Although well documented drug therapies are available for the management of ventricular hypertrophy (VH) and heart failure (HF), most patients nonetheless experience a downhill course, and further therapeutic measures are needed. Nutraceutical, dietary, and lifestyle measures may have particular merit in this regard, as they are currently available, relatively safe and inexpensive, and can lend themselves to primary prevention as well. A consideration of the pathogenic mechanisms underlying the VH/HF syndrome suggests that measures which control oxidative and endoplasmic reticulum (ER) stress, that support effective nitric oxide and hydrogen sulfide bioactivity, that prevent a reduction in cardiomyocyte pH, and that boost the production of protective hormones, such as fibroblast growth factor 21 (FGF21), while suppressing fibroblast growth factor 23 (FGF23) and marinobufagenin, may have utility for preventing and controlling this syndrome. Agents considered in this essay include phycocyanobilin, N-acetylcysteine, lipoic acid, ferulic acid, zinc, selenium, ubiquinol, astaxanthin, melatonin, tauroursodeoxycholic acid, berberine, citrulline, high-dose folate, cocoa flavanols, hawthorn extract, dietary nitrate, high-dose biotin, soy isoflavones, taurine, carnitine, magnesium orotate, EPA-rich fish oil, glycine, and copper. The potential advantages of whole-food plant-based diets, moderation in salt intake, avoidance of phosphate additives, and regular exercise training and sauna sessions are also discussed. There should be considerable scope for the development of functional foods and supplements which make it more convenient and affordable for patients to consume complementary combinations of the agents discussed here. Research Strategy: Key word searching of PubMed was employed to locate the research papers whose findings are cited in this essay.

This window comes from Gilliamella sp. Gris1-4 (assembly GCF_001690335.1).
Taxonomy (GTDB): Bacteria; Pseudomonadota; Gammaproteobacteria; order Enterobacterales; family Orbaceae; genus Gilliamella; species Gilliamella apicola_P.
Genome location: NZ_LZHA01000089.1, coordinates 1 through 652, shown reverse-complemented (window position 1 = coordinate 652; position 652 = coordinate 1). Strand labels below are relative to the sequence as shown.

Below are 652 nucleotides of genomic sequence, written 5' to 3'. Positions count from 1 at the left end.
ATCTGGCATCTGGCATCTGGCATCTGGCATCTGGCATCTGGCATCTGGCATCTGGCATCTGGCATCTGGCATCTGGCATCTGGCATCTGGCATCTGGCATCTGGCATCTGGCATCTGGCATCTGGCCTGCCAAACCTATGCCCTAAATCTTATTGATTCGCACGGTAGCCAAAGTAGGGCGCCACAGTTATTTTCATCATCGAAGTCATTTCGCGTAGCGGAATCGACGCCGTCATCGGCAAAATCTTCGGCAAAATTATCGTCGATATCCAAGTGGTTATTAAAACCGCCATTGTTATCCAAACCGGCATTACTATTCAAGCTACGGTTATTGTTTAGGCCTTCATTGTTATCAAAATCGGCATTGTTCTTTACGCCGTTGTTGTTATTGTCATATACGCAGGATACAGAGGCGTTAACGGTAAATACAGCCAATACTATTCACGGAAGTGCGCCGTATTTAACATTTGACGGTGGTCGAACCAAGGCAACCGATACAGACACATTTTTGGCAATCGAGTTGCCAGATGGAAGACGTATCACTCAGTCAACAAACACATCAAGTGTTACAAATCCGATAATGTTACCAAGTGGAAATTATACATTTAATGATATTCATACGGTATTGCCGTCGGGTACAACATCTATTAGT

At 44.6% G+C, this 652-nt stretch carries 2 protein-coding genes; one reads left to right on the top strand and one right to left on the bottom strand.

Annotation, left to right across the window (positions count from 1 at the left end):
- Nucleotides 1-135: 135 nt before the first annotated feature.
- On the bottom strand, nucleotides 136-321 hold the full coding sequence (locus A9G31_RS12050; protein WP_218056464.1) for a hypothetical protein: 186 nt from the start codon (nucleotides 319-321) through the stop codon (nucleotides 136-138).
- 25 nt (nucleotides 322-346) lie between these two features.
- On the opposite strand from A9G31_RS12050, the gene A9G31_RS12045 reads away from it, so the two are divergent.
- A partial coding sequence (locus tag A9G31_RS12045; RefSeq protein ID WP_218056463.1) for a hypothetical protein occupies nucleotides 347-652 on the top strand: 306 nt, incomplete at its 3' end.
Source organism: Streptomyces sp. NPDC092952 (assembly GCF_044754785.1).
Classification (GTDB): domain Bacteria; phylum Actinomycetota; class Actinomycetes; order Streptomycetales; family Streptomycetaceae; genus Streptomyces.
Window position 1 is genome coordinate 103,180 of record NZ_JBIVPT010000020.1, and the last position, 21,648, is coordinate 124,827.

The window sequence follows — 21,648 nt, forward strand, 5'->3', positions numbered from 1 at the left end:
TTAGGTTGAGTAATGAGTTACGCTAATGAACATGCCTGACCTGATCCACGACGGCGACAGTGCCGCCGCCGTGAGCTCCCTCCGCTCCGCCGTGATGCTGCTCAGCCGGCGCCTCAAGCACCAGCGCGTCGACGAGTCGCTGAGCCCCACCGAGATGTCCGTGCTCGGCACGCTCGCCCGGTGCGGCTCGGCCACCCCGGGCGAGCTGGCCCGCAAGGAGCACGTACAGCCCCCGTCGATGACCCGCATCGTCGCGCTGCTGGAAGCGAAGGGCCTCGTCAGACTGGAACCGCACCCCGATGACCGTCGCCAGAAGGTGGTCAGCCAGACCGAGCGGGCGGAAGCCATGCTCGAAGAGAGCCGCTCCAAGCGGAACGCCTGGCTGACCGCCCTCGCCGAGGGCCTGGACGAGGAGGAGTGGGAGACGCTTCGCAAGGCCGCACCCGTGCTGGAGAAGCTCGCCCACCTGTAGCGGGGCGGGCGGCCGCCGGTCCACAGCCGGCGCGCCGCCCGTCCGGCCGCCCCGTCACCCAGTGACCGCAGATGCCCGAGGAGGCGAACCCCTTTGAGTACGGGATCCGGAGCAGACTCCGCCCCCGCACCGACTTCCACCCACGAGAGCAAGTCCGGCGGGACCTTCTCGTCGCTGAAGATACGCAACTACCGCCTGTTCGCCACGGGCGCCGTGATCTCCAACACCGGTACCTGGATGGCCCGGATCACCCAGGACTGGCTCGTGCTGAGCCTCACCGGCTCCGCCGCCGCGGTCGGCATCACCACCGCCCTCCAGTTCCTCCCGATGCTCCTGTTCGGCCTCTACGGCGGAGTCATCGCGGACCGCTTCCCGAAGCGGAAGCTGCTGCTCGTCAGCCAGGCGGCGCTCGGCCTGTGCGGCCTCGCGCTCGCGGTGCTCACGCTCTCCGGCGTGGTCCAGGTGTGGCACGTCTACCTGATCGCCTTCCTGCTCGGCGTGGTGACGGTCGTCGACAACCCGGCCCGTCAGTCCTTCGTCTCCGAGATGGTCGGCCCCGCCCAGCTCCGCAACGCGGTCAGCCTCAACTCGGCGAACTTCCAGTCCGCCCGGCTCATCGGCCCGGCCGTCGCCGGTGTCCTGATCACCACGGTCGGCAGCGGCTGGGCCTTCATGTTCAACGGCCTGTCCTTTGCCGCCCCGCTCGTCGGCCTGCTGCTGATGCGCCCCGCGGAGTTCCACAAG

Keywords: ER stress; FGF21; FGF23; congestive heart failure; hydrogen sulfide; marinobufagenin; nitric oxide; nutraceuticals; plant-based diets; ventricular hypertrophy.